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Thus have we seen in visions of the wise !."
Tamil Poem in Purananuru, circa 500 B.C 

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Home > Struggle for Tamil Eelam Conflict Resolution - Sri Lanka - Tamil Eelam: Getting to Yes  > Negotiating Peace - Lessons from Sri Lanka Peace Process, 1997 > Major General Dipankar Banerjee - Prospects for a Negotiated Solution, Future Perspectives - An Indian View

International Alert Conference, Luzern, Switzerland, 28-30 July 1997
Negotiating Peace - Lessons from Sri Lanka Peace Process,

Prospects for a Negotiated Solution, Future Perspectives - An Indian View
Major General Dipankar Banerjee,

Prospects for a Negotiated Solution,
Future Perspectives - An Indian View

The Backdrop

1. The conflict in Sri Lanka has gone on for far too long. All sides probably agree at least on that. But the conflict has a long history. Its seeds were sown at the nation's independence. Search for nationalism in a newly independent post-colonial country has proved difficult everywhere and it has not been different in Sri Lanka. Here it led to serious differences between two major components of its society, the majority Sinhala and the Tamil population. Many attempts were made to resolve this through negotiations and agreements, but few were implemented and none were successful. This in turn has left behind scars and mistrust. Serious divergence of opinion between different ethnic peoples within a nation is not new. The process of nation building attempts to harmonise this, but it is a long and painstaking process often taking centuries. In other states long under colonial rule, adjustments to new independence has been long and difficult. Some nations have dealt with this problem successfully. Many others have kept it under wraps. In certain others, it led to violent conflict but were later resolved. In Sri Lanka it is an ongoing tragedy of immense proportions which still defy a settlement. Is the time opportune now? The question assumes an urgency, both because conditions perhaps do appear somewhat favourable and also because the suffering has gone on for far too long.

2. Serious armed  fighting has been going on now for more than sixteen years. This makes it among the longest conflicts of this century. There are a few of a longer duration, but not many that can match the severity and intensity of combat in northern and eastern Sri Lanka that has lasted for Such a long period. It may also have the dubious distinction of assassinating the largest number of national leaders. The tragedy is that a nation that in the mid 1970's appeared ready to take off economically and become a South Asian Tiger, is today riven apart by violence. Even though violence also came from other sources such as the JVP movement, it is the urge of the ethnic Tamils for a greater say in their own affairs and their confrontation with the Sri Lankan Government that have held the nation's development and progress to ransom. Today the State stands highly militarised with no end in sight to the ongoing turmoil.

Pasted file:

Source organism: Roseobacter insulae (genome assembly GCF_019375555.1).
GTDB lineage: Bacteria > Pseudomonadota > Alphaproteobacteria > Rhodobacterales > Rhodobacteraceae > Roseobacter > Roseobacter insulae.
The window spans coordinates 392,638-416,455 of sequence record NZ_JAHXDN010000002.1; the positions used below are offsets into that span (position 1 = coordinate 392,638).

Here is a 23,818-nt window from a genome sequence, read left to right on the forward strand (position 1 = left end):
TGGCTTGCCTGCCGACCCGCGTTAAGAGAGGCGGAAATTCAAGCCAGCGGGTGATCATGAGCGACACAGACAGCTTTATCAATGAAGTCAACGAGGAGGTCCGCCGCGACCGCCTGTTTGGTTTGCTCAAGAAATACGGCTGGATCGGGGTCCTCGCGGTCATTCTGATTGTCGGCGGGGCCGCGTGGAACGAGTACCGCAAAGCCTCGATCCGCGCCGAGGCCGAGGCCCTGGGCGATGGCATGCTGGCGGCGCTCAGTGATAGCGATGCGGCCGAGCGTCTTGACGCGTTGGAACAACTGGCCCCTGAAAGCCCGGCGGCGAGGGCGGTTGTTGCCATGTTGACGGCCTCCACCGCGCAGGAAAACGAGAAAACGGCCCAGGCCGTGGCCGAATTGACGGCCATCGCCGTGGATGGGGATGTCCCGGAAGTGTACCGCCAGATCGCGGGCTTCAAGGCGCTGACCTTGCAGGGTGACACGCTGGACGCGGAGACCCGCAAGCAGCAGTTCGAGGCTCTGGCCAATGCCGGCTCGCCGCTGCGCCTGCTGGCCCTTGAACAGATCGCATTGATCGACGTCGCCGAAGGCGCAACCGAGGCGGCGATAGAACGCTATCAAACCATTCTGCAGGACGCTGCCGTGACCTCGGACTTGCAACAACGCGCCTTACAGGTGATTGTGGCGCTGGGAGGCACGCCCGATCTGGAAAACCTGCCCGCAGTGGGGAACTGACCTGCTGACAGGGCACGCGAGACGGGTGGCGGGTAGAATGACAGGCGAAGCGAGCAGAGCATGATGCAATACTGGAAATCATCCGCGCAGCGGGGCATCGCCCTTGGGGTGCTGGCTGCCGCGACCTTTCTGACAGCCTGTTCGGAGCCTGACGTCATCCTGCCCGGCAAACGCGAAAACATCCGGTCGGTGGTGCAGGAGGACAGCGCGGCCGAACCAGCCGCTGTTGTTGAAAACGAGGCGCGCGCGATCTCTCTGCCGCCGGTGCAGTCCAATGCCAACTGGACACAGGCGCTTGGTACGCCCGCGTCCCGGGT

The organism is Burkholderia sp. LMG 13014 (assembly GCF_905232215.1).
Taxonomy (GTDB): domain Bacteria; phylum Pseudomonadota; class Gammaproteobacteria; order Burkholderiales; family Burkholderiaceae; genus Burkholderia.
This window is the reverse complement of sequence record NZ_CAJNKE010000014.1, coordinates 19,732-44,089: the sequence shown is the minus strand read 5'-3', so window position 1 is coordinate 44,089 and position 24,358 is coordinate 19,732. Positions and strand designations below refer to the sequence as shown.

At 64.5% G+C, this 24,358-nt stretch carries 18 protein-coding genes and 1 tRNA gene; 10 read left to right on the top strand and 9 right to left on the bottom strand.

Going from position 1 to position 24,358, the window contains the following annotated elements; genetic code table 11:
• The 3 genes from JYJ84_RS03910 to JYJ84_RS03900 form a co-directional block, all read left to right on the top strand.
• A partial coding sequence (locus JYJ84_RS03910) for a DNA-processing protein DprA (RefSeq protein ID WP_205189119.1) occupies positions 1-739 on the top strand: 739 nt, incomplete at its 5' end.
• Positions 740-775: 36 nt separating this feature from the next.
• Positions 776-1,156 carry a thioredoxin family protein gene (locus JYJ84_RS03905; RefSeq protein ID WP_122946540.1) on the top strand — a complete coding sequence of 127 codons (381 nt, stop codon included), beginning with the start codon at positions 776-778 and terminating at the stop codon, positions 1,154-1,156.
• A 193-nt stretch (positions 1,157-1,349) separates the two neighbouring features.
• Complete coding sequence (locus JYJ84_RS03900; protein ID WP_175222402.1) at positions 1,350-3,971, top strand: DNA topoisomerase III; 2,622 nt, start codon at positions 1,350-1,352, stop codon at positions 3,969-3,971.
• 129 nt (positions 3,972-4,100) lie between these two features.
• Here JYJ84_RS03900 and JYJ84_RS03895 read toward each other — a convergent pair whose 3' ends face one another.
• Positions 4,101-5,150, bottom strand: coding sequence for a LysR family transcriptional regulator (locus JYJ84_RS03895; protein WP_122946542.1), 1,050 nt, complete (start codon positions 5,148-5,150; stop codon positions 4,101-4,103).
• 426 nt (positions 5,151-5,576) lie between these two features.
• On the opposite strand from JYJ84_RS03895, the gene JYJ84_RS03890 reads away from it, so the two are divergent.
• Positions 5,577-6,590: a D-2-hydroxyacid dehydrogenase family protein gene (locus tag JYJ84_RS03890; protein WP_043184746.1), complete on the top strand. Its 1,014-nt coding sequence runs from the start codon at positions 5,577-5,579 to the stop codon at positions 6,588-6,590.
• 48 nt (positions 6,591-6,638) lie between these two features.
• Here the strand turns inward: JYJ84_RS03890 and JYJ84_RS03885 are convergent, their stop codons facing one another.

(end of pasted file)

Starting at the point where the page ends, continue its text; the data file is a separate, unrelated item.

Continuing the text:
Conditions for a Negotiated Settlement

3. Is time ripe for a negotiated solution to this conflict`? It is a question of more than rhetorical significance. For, not only peace and stability of South Asia, but also its future prosperity may be hostage to this. Nations in the region then have more than a passing interest in its resolution. On the surface at least it would appear that conditions today are indeed more propitious than they have been for a very long time. In the post Cold War era; the international dimension to this problem has largely vanished. There is no zero-sum game to be played out by the superpowers. The outside world has no vested interest in perpetuating this conflict or to see it resolved in a particular manner that will further their own interests. Within the region there is much less need to worry of foreign military presence and their adverse fall outs in the sub-continent. Resolution of the conflict then is mainly an internal matter for Sri Lanka. It is here that major problems remain. at least the following four conditions will determine whether it is time for a negotiated settlement:

Both or all sides to a conflict must accept the need for a negotiated settlement. If one or more party do not, and feel that it has more to gain through continuation of the conflict, then that is likely to be the case. There has to be also confidence in the negotiating process and faith that a settlement once achieved will be implemented.

There has to be an acceptance also that a military solution is not possible. Only when there is a clear realisation of this by all sides that negotiation becomes an option.

That there is adequate political space within which the situation may be addressed. All sides will need to show flexibility with their initial positions in order to reach a compromise. For that to be possible there has to be room for manoeuvre.

Finally, the time must be right.

4. Need for a Solution. Do all sides in Sri Lanka accept the need for a negotiated solution? There are still many doubts. The LTTE it appears is determined to continue the fight. It is hardly likely to negotiate from a position of military inferiority and recent heavy losses. But then it is  not likely to negotiate when it is doing well in the battlefield either. (_)(,course some have even questioned the LTTE's desire to accept a negotiated solution at all, unless it is one of Eelam. The Sri Lankan armed forces flush with recent victories, are also not likely to be enthusiastic about a negotiated settlement at present. Finally, it appears from a distance that a sufficient degree of weariness has yet to set in. This is a powerful force that impels negotiation and it appears that the situation Is perhaps not yet quite conducive.